Mwild: As serious as an employment lawyer can be...I guess. In their "esteemed opinion" they saw it as a form of sex discrimination and there was no good business reason to keep a male from wearing an earring while allowing females to wear them. I also see the point of the same thing in any wearing apparel. There has to be a point where businesses can portray the image they wish to project to the public - personally I find spandex on 300 pounders offensive.

Anyway..glad I don't work for the hospital anymore. I now have the sole joy of writing the policies for our practice and try to keep them as generic as possible while giving enough leeway to the business to run like a business without being overly restrictive.
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  #16  
Unread 11-05-2003, 04:08 AM
hrdir03nafcu
 
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Default RE: Males wearing earrings.

Vicky:
I don't see the issue here?? Wearing of earrings by men has been well accepted in our culture for nearly 20 years now. As long as the earrings are tasteful, and not outrageous or flamboyant, I don't see any reasonable grounds for banning them. If you were to ban earrings, I think you'd have to ban them for both women and men, or open yourself to a discrimination charge. (BTW, I have both ears pierced, and wear one tasteful earring to work every day... no one has ever made a negative comment about it)
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  #17  
Unread 11-05-2003, 05:23 AM
Don D
 
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Default RE: Males wearing earrings.


>I don't see the issue here?? so long as the earrings are tasteful, and not outrageous or flamboyant

The issue is this; whose definition of tasteful, ourtageous or flamboyant is used? If the employer does have a right to define those terms for his business, then he has a right to enact policies that comport with his definitions. I have an engineer here who, almost daily, argues that our policies are not 'fair' and are not 'reasonable'. It boils down to whose definition do we use, his or ours. Of course the answer is that the company defines fair and reason in the development and application of its policies. We can go on all day long about who likes, doesn't like or cares less about men wearing earrings and whether or not codes 'should' be asexual in application. But, as long as a company has a right to establish such policies and is not prohibited from doing so, then it may do so.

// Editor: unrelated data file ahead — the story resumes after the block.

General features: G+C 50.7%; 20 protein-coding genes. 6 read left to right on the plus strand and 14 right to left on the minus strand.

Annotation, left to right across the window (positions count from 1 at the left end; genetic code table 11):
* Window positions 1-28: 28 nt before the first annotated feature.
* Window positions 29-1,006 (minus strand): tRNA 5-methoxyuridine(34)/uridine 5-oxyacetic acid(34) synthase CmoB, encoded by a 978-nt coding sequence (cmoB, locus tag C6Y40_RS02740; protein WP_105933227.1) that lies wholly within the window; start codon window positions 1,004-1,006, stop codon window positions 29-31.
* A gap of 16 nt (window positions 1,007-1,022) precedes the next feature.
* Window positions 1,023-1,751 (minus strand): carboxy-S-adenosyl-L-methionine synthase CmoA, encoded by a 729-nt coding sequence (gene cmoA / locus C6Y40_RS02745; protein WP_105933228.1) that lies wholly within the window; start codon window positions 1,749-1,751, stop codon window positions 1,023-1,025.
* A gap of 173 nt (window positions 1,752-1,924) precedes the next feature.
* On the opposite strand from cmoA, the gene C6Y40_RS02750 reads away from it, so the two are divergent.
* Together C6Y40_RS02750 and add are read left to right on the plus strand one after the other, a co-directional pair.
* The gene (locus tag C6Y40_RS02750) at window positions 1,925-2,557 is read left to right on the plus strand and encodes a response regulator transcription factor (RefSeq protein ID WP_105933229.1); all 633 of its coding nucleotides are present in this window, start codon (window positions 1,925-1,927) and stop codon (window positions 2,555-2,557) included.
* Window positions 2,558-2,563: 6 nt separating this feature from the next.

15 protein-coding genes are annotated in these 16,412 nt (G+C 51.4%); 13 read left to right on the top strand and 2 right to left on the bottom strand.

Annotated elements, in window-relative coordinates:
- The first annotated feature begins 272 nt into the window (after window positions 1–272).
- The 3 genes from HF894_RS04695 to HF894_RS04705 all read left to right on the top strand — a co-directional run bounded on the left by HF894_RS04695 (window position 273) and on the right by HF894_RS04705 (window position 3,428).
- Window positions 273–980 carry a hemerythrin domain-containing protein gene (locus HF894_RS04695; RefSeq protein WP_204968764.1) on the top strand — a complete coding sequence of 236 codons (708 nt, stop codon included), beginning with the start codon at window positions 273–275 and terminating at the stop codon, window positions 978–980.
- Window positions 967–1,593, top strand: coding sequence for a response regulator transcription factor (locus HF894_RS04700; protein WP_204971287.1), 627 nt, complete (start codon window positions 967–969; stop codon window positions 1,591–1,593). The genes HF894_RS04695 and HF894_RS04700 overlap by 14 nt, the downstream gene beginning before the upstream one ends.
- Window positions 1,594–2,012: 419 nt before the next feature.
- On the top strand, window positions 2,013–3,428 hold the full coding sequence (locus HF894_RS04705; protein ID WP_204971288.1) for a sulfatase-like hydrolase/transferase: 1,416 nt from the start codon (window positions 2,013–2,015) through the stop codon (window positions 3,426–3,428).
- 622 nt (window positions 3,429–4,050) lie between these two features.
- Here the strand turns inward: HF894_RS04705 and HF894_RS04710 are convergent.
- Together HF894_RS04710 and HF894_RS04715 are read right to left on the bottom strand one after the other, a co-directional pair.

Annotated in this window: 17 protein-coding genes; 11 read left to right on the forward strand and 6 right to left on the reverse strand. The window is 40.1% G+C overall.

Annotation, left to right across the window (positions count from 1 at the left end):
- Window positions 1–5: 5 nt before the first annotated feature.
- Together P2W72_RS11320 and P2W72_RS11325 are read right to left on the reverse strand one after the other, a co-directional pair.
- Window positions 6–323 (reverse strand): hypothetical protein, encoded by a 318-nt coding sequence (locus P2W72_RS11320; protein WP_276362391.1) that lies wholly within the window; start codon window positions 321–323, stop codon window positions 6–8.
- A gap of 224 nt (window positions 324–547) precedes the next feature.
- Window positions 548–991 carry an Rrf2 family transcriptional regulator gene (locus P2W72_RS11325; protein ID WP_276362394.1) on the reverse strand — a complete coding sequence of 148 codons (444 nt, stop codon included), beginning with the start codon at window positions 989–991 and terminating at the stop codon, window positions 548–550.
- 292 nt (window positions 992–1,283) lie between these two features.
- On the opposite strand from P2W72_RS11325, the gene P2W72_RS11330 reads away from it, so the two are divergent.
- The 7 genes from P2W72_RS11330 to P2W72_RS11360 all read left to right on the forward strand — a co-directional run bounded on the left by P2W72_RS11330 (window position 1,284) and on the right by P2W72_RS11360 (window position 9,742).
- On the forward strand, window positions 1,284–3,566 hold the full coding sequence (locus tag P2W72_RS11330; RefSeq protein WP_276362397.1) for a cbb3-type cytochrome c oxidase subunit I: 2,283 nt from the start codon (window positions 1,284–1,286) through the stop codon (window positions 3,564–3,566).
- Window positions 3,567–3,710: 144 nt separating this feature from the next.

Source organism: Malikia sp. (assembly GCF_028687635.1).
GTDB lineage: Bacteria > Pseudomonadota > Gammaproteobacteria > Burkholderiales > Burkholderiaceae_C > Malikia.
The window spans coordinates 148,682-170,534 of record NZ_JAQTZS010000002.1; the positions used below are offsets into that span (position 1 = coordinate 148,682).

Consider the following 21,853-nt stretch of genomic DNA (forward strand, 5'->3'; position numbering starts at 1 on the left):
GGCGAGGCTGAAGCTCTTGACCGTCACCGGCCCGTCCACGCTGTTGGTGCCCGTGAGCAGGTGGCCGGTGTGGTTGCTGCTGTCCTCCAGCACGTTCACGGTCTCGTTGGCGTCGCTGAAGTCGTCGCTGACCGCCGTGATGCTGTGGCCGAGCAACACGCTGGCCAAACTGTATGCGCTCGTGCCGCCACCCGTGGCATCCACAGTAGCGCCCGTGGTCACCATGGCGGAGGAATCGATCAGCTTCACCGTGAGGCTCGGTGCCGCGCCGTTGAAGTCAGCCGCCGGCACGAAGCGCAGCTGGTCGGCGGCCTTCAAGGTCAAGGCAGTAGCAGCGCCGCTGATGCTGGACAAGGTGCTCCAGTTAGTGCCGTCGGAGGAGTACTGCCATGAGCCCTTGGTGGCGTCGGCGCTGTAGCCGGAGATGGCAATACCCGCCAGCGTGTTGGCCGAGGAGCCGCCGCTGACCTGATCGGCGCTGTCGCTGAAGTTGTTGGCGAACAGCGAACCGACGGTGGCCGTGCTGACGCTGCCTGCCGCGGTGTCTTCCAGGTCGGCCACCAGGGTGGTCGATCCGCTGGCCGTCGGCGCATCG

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  #18  
Unread 11-05-2003, 08:48 AM
San Francisco
 
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Default RE: Males wearing earrings.


I think Ray had a post that I completely agree with regarding knowing your company's culture. I think this holds true when interviewing - you find out all you can about that company including the culture. If the company is conservative, then as an applicant, I would probably dress very conservatively for the interview. Our company allows both sexes to wear one earring per ear and I think this was to appease the many younger employees. The reality is that no executive will ever wear an earring. And they will have short hair, no facial hair except a neatly trimmed mustache and will dress conservatively. If one wants to climb the corporate ladder, talent alone will not be enough - one must mesh with the culture.

Elizabeth
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  #19  
Unread 11-05-2003, 09:06 AM
Don D
 
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Default RE: Males wearing earrings.

And these headquarters are in SAN FRANCISCO???
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  #20  
Unread 11-05-2003, 09:23 AM
ray a
 
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Default RE: Males wearing earrings.

Relative to culture, I did a preliminary phone interview today and the candidate asked about our "dress code" for management. She explained that she is the type to jump in and "get her hands dirty" and will not dress up just to appease someone's idea of proper dress. I explained that we are a casual company - Dockers, but no Birkenstocks. That put her at ease. The point, she was interested in our "culture" and was concerned about her fit and not sticking out as an apparent misfit. At first the question seemed odd, but then I realized it made sense and I appreciated what she was trying to accomplish. Same with earrings.